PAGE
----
Consider the extent which rapid and unforeseen demands from the outside world place on your previously well-understood performance thresholds in your back-end services. This impacts the traditional IT department as well.

Operationally, the infrastructure and applications must be considered as well as have an appreciation of their role in the end-to-end business.

The use of multiple cloud services is inevitable over time. Therefore this will require consideration in your operating model and product team interactions.

How you provide service and support needs to be externally focused. The impetus is magnified beyond the importance it has in the digital ‘Mode 2’ organisation.

This sees a move to always being the public domain, as well as having a business that scales beyond your direct ability to control the user base.

What else should I be thinking about?

The security in most organisations is not ready for the digital world. Managing policy and risk while also controlling data (not infrastructure) in this open domain is a real challenge.

An exponentially increasing cyber threat will have to result in a new way of thinking for the platform-mode business.

Threats such as botnets and denial of service attacks, whilst not new, become far more impactful to a business. These don’t just attack a website but hit the heart of a platform through the APIs.

Forecasting, investment planning, business management and sales are also impacted as a result of this shift to true digitalisation and the development of your digital business platform.

Where do I start?

Platforms require a level of different thinking. Ultimately it’s the business that has to drive and own the value the platform creates for the organisation.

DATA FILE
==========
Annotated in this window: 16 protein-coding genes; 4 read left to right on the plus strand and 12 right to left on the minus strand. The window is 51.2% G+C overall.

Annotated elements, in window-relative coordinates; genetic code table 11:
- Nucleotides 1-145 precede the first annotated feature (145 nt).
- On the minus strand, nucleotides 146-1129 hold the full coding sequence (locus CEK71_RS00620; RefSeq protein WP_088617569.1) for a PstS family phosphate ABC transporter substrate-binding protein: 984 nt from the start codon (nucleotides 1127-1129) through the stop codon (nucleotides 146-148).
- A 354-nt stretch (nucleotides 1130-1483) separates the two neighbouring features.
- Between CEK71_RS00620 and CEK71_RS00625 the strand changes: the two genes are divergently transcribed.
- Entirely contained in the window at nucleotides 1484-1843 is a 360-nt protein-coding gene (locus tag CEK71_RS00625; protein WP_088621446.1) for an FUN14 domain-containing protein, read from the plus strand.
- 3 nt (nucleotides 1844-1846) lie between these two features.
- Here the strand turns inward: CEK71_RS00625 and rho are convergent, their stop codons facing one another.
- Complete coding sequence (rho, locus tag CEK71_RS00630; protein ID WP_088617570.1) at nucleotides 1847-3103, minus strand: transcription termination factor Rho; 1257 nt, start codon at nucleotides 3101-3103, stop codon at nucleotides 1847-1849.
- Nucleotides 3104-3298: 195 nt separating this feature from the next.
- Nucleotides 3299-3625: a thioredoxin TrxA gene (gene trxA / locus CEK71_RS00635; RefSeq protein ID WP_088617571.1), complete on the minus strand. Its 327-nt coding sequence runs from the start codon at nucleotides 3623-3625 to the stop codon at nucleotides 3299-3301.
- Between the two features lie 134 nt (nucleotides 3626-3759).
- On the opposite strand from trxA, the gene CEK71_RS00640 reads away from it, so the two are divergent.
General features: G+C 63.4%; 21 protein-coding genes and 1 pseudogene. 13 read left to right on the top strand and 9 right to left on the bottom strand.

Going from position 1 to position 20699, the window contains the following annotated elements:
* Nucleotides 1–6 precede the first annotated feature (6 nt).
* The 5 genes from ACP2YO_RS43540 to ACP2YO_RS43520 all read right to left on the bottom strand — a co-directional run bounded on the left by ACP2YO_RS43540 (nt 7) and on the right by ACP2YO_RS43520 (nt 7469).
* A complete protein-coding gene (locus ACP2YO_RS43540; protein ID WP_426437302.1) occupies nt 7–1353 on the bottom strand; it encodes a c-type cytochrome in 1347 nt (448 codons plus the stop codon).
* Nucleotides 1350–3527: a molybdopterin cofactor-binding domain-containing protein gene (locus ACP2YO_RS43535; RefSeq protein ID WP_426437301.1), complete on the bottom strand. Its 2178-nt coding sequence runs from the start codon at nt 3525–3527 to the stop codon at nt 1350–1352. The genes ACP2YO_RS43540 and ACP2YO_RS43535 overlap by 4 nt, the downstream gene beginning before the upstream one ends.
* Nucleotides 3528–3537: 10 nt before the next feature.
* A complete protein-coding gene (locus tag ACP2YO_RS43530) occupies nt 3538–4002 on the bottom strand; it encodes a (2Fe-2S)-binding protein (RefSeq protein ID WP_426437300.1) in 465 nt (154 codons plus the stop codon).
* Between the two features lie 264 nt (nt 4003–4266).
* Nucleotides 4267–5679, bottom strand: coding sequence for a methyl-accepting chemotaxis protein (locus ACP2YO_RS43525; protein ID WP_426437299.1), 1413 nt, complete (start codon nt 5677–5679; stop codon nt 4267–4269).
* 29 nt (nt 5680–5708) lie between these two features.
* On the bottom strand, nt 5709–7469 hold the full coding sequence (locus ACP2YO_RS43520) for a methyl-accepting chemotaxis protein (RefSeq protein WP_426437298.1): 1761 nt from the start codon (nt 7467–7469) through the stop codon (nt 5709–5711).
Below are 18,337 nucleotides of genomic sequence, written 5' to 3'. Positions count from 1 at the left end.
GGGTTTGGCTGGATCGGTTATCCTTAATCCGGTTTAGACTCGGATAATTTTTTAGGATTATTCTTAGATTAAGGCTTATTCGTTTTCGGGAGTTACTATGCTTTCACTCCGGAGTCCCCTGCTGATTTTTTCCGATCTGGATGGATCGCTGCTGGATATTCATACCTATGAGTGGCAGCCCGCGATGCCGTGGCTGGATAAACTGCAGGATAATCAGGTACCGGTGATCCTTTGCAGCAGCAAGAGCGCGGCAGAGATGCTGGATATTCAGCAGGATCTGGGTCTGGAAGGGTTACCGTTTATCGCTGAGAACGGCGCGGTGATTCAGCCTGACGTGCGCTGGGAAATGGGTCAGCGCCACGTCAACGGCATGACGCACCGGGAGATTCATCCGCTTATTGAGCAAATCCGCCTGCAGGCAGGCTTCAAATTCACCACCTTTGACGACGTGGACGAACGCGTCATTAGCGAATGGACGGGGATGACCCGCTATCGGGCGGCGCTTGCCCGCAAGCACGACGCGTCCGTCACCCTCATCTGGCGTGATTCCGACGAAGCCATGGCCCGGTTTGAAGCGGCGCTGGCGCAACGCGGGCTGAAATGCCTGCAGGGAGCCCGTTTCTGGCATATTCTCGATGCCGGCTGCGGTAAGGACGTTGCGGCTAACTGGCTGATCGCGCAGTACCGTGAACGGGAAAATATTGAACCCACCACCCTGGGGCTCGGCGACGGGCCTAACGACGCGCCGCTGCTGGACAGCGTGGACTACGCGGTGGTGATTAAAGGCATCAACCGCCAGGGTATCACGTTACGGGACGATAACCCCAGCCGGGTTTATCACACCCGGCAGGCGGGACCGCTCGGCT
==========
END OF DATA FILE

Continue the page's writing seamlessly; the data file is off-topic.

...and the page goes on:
This new ‘Mode 3’ organisation will scale at unprecedented scale and pace, so you must consider the impact across all aspects of your operating model.

The place to start is by educating and identifying a sponsor in the business. This could be the CIO but could also be any C-Suite member.

The first step is often defining a working group from across the business and IT, along with experienced partners or experts to ideate the ‘art of the possible’. This is to work towards a defined objective or business outcome.

The reality will require focused effort and experience alongside ongoing executive sponsorship. A small start-up like team may be one solution, but this depends on how empowered your existing digital ‘Mode 2’ organisation is already.

It’s worth making the point that most organisations are at different stages and paths of their digitalisation and modernisation agenda.

Wherever you might be, you can be sure this model requires consideration. Co-creation will be an essential part in the learning exercise. Mistakes will be made, so developing a culture of rapid adaptability is essential to success.

I believe in the concept of tri-modal IT. Platforms are at the extreme end of a difficult shift to ‘Mode 2’of digital operations that many are struggling with already.

Hyperscale ‘Mode 3’ operations, and the focus of platforms in a completely different customer base than the status quo, is why I believe tri-modal requires recognition as the new people-centric delivery model.

Now is the time to think differently about your future business and its relevance in tomorrow’s world. The year 2020 will soon be upon us, and mainstream adoption of digital platform business models will be here before you know it.

Don’t be left behind. Consider how you build and disrupt your industry now before someone else does.

In my next article, I will explore in more detail considerations for building a platform driven business.

Brad Mallard

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An innovative and influential leader with over 20 years in a wide variety of technology roles working with and for some of the largest organisations in the UK, Brad is currently CTO End User Services, Digital Workplace, Cloud & Hybrid IT, Fujitsu EMEIA.